The London Oyster contactless railcard is rightfully hailed as a visionary technological leap in how passengers pay for rail travel, and throughout the last decade, user numbers have soared.
The introduction of Oyster smart cards in London revolutionized how people pay for travel in the city. The system made moving across London easier and faster through pay-as-you-go passes which could automatically be topped up. They eliminated the need for cash and reduced the queues.
First launched in 2003, it was so appealing that by June 2012, 80% of journeys in London were made using it. Since then, almost 90 million cards have been issued. Each day 2 million people travel on the Tube alone, yet while it is convenient for commuters, it can be complicated for tourists.
Around 20 million visitors each year come to London who first must understand how the system works and then purchase an Oyster card from an outlet of some kind before being able to travel. It is a process that can cause friction and frustration for international travellers.
The process and cost of issuing new Oyster cards (around 500,000 each month) are quite substantial, so TfL decided a less labour-intensive system was required that was also interoperable with existing infrastructure and technology. So, in 2014 a contactless ticketing system using bank cards was introduced.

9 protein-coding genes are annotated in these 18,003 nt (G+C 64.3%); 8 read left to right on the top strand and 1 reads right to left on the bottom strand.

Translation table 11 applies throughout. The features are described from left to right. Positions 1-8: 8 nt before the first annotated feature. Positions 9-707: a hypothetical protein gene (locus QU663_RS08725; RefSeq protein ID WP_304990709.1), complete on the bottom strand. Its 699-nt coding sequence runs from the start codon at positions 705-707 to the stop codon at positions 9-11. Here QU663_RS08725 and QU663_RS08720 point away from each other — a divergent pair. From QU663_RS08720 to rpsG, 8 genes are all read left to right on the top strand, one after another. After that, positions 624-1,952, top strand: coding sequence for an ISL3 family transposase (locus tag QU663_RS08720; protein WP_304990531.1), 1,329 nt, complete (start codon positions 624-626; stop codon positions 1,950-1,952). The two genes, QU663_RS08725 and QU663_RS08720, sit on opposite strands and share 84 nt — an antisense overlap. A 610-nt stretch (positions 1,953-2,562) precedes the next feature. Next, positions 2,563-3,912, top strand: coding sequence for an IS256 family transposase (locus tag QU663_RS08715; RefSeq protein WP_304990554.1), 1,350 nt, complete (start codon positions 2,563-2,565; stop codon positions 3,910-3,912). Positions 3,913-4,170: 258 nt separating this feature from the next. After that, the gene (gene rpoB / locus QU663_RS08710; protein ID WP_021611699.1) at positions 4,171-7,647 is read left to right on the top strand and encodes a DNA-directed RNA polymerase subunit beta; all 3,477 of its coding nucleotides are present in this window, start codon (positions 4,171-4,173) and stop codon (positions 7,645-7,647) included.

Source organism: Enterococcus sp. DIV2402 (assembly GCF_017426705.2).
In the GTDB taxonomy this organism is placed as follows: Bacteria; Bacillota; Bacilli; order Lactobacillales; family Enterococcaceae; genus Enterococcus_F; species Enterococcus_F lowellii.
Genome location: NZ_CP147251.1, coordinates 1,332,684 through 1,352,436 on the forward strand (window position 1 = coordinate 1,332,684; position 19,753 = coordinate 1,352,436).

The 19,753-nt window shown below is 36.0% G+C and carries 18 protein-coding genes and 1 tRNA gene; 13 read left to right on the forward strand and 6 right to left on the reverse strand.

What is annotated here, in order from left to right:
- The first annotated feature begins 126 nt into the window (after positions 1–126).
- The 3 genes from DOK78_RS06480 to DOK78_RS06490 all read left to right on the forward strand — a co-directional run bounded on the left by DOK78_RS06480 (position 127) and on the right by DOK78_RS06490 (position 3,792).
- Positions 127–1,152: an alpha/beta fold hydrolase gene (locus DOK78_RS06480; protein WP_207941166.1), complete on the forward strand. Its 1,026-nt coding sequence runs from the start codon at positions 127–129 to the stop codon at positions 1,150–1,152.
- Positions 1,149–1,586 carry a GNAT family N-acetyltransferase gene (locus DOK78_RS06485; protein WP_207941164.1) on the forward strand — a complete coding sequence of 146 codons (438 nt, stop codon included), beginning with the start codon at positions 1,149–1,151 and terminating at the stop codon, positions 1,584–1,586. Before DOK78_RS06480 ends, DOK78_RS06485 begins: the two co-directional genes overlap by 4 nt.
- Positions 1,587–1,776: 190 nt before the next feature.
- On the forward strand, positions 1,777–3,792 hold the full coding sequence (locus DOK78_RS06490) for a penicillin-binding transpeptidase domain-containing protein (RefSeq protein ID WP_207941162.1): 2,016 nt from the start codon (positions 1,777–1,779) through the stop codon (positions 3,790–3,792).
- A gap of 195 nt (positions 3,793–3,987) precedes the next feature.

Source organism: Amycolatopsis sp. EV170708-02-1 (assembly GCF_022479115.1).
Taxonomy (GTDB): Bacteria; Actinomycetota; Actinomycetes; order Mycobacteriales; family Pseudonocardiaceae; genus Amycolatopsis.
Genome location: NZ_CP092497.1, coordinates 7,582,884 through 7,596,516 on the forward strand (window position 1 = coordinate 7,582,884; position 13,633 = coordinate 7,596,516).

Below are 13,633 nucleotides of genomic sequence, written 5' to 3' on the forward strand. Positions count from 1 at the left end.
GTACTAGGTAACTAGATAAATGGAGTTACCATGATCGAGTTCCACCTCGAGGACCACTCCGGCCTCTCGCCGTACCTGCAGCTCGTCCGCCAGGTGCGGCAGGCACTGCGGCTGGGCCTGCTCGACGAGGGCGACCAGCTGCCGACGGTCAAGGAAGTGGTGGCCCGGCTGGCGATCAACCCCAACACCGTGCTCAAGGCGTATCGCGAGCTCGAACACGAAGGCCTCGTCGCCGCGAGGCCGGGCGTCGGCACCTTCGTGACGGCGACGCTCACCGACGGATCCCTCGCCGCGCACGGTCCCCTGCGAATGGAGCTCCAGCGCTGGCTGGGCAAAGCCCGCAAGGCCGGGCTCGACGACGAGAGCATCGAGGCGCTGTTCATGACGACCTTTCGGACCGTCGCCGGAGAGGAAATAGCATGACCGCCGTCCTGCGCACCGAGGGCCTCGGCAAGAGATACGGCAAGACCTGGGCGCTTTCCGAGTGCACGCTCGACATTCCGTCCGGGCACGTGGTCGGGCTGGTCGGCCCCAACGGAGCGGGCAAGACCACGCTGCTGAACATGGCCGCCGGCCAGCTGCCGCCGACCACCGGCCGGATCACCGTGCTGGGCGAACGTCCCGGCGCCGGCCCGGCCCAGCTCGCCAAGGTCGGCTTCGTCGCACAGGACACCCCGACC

Oyster works on all the same public transport options in London as contactless, namely, bus, tube, tram, DLR, London Overground, Emirates Air Line, River Bus, and the majority of National Rail services inside London.
The Oyster Card is also not supported on private services like Hop on Hop off buses, which you need to purchase separately. You can see some Hop on Hop off options in London here for an idea of pricing.
Hop on Hop off transport options are also included on a card like the London Pass, which might be a good option if you plan on doing a lot of sightseeing when in the city.
Not all contactless cards work with the system, but the Oyster card should always work. If there are problems, you can get support or get your credit refunded if your card is registered on the TfL website.
It also makes it easier to keep track of spending because you have to load your Oyster card, it’s easier to keep an eye on how much you are spending on London transport, and you can set a limit much easier.
With weekly fare capping, this has become less of an advantage because the price of a seven-day travel card on Oyster is the same as the weekly cap on contactless. However, a seven-day Oyster travel card is valid seven days from when you activate it, regardless of which day of the week, whereas contactless capping is fixed for Monday – Sunday.
If you want to pay for your transport in London using cash, you can buy and top up an Oyster card with cash. This is usually a lot more cost-effective than paying for a cash ticket, with the rare exception of a one-off single journey, as you have to consider the cost of the Oyster card.